Posted 33d ago
The new shop in Chesterfield features a live painting studio (Image: Barkworthy Dog Emporium)
A compassionate couple has opened a new store that includes a live portrait painting studio that features their beloved dog Kira, who passed away.
Anthony Foster, 58, became the shop’s resident painter after he and partner, Carole, 61, decided to set up Barkworthy Dog Emporium in Chesterfield to provide bespoke services for canine customers.
In the past year, the couple sadly lost two Alaskan Malamutes, Kira and Bailey, at the age of 9 and 7, to illnesses, which prompted the couple to think of better ways to “improve dogs’ lives”.
Kira and Bailey-inspired logo design (Image: Barkworthy Dog Emporium)
As a dog lover and already co-founder of Sled Dog Rescue, Carole transformed her online-exclusive gift shop into a brand new, independent dog-friendly store driven by the mission of offering natural treats and specialised remedies for pets.
Carole said: “Opening this shop was like a revelation after losing Kira and Bailey. It just got us thinking about what we could do to improve other dogs’ lives.
“We put the two dogs on our logo, as well as a portrait of Bailey in Tony’s studio near the front of the shop, as a way to remember them.”
Tony's studio with Bailey's portrait hanging on the left side of the wall (Image: Barkworthy Dog Emporium)
Tony took up wildlife pastel painting as a hobby, but commissions started coming in after he painted a portrait of Kira.
He said: “We set up a small studio in the shop near the big window, and put up some pictures of dog portraits that I've done on the walls.
“People can see me working on a piece of painting live, so they’ve become interested in wanting their own pets immortalised in the same way.”
With six years of experience rescuing sled dogs “notoriously for suffering from multiple health issues”, Carole said losing Kira and Bailey made the couple decide to apply their knowledge to a greater cause - helping other dog owners.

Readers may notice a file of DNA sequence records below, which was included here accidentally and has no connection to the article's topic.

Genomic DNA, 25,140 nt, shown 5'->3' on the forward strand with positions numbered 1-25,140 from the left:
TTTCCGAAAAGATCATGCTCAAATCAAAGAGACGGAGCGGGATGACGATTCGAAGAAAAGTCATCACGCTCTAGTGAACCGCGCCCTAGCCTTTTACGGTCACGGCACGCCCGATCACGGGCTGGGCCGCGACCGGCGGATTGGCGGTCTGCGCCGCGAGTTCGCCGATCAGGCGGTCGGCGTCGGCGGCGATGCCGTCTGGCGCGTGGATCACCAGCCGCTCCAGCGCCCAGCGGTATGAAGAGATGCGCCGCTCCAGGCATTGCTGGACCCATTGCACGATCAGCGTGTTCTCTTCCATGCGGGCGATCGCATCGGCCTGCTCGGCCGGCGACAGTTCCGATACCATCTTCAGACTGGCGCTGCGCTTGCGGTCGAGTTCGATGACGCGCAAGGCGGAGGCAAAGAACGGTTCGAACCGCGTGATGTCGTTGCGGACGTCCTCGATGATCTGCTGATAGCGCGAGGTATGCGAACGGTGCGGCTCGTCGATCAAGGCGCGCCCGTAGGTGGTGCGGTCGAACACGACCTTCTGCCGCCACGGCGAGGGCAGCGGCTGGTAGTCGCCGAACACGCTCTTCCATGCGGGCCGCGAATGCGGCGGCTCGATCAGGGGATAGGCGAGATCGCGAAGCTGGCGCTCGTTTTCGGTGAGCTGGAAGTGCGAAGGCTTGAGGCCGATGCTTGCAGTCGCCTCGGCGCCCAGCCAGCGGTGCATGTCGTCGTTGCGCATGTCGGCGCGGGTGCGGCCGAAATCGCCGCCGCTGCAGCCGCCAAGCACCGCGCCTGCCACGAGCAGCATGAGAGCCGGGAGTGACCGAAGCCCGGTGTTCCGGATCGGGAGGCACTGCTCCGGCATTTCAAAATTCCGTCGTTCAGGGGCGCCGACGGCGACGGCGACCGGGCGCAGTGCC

Carole said: “Kira’s condition started with arthritis, so I've researched as much as I could, and we had our own natural supplements for a couple of years.
“It gave me the insight into how you can help dogs with just with diet and natural remedies, rather than going straight into the pharmaceutical route.
“Bailey was a rescue. He just fell asleep and didn’t wake up. It’s absolutely heart breaking for us. And because we’ve been through that, we now include a section in the shop for memorials so customers can buy a sympathy card and rainbow bridge frames for dogs that have passed away.
Inside the dog-friendly store (Image: Barkworthy Dog Emporium)
“If we can just pass on a little bit of advice, then it's worth it.”
Tony and Carole adopted Nishka, a five-year-old Alaskan Malamute, this summer, and she’s since become a chief taster at Barkworthy Dog Emporium, sampling treats for fellow canine customers.
Carole said: “I think the timing of getting Nishka felt like fate. It almost seemed like somebody had sent her to me because she needed me, and I needed her.
“She obviously gets spoilt a lot. When I get new products, she tries them out for me to see if she approves, which is lovely.”
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